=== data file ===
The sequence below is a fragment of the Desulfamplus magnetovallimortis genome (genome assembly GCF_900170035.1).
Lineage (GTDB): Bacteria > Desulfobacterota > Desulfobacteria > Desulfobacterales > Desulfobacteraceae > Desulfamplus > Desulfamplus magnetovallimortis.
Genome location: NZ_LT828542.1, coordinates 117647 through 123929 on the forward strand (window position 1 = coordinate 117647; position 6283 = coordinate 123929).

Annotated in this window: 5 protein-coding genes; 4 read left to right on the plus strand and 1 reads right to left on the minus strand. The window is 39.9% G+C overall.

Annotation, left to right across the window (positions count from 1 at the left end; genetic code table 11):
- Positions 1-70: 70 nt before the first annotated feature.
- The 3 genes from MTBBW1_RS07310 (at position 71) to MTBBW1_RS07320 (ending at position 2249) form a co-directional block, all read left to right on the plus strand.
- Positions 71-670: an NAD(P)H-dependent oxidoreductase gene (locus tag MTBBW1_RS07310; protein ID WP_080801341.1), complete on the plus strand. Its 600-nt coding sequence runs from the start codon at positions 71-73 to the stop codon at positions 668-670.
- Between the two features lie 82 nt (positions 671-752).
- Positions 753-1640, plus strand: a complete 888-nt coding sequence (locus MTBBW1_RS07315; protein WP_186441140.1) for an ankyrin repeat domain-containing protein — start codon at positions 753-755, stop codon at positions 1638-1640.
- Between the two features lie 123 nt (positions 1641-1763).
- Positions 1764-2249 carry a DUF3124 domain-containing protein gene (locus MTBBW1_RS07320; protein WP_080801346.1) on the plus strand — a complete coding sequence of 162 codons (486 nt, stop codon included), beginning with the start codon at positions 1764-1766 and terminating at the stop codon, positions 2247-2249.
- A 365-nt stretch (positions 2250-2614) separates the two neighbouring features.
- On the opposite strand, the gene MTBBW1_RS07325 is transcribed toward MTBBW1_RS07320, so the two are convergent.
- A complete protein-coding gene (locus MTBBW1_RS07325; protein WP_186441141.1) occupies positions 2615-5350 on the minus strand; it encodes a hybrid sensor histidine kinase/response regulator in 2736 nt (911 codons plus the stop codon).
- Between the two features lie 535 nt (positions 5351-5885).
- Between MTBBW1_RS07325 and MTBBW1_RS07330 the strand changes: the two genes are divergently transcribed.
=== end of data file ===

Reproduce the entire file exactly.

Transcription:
The sequence below is a fragment of the Desulfamplus magnetovallimortis genome (genome assembly GCF_900170035.1).
Lineage (GTDB): Bacteria > Desulfobacterota > Desulfobacteria > Desulfobacterales > Desulfobacteraceae > Desulfamplus > Desulfamplus magnetovallimortis.
Genome location: NZ_LT828542.1, coordinates 117647 through 123929 on the forward strand (window position 1 = coordinate 117647; position 6283 = coordinate 123929).

Annotated in this window: 5 protein-coding genes; 4 read left to right on the plus strand and 1 reads right to left on the minus strand. The window is 39.9% G+C overall.

Annotation, left to right across the window (positions count from 1 at the left end; genetic code table 11):
- Positions 1-70: 70 nt before the first annotated feature.
- The 3 genes from MTBBW1_RS07310 (at position 71) to MTBBW1_RS07320 (ending at position 2249) form a co-directional block, all read left to right on the plus strand.
- Positions 71-670: an NAD(P)H-dependent oxidoreductase gene (locus tag MTBBW1_RS07310; protein ID WP_080801341.1), complete on the plus strand. Its 600-nt coding sequence runs from the start codon at positions 71-73 to the stop codon at positions 668-670.
- Between the two features lie 82 nt (positions 671-752).
- Positions 753-1640, plus strand: a complete 888-nt coding sequence (locus MTBBW1_RS07315; protein WP_186441140.1) for an ankyrin repeat domain-containing protein — start codon at positions 753-755, stop codon at positions 1638-1640.
- Between the two features lie 123 nt (positions 1641-1763).
- Positions 1764-2249 carry a DUF3124 domain-containing protein gene (locus MTBBW1_RS07320; protein WP_080801346.1) on the plus strand — a complete coding sequence of 162 codons (486 nt, stop codon included), beginning with the start codon at positions 1764-1766 and terminating at the stop codon, positions 2247-2249.
- A 365-nt stretch (positions 2250-2614) separates the two neighbouring features.
- On the opposite strand, the gene MTBBW1_RS07325 is transcribed toward MTBBW1_RS07320, so the two are convergent.
- A complete protein-coding gene (locus MTBBW1_RS07325; protein WP_186441141.1) occupies positions 2615-5350 on the minus strand; it encodes a hybrid sensor histidine kinase/response regulator in 2736 nt (911 codons plus the stop codon).
- Between the two features lie 535 nt (positions 5351-5885).
- Between MTBBW1_RS07325 and MTBBW1_RS07330 the strand changes: the two genes are divergently transcribed.